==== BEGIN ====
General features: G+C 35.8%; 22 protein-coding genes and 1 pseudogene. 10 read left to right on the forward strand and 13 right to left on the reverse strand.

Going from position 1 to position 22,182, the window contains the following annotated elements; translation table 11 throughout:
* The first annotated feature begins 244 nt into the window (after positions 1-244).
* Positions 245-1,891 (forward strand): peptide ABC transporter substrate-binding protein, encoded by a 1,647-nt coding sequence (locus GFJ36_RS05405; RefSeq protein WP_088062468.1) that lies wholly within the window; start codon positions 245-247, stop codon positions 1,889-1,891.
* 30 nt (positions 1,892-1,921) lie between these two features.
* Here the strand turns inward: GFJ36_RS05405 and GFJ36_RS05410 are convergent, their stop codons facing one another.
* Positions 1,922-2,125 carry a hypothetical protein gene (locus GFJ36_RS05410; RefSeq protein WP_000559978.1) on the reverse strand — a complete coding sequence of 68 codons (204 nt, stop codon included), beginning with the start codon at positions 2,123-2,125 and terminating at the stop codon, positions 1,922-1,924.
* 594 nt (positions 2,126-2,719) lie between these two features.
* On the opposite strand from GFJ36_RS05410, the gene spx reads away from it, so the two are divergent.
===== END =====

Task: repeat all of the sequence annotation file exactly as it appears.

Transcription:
General features: G+C 35.8%; 22 protein-coding genes and 1 pseudogene. 10 read left to right on the forward strand and 13 right to left on the reverse strand.

Going from position 1 to position 22,182, the window contains the following annotated elements; translation table 11 throughout:
* The first annotated feature begins 244 nt into the window (after positions 1-244).
* Positions 245-1,891 (forward strand): peptide ABC transporter substrate-binding protein, encoded by a 1,647-nt coding sequence (locus GFJ36_RS05405; RefSeq protein WP_088062468.1) that lies wholly within the window; start codon positions 245-247, stop codon positions 1,889-1,891.
* 30 nt (positions 1,892-1,921) lie between these two features.
* Here the strand turns inward: GFJ36_RS05405 and GFJ36_RS05410 are convergent, their stop codons facing one another.
* Positions 1,922-2,125 carry a hypothetical protein gene (locus GFJ36_RS05410; RefSeq protein WP_000559978.1) on the reverse strand — a complete coding sequence of 68 codons (204 nt, stop codon included), beginning with the start codon at positions 2,123-2,125 and terminating at the stop codon, positions 1,922-1,924.
* 594 nt (positions 2,126-2,719) lie between these two features.
* On the opposite strand from GFJ36_RS05410, the gene spx reads away from it, so the two are divergent.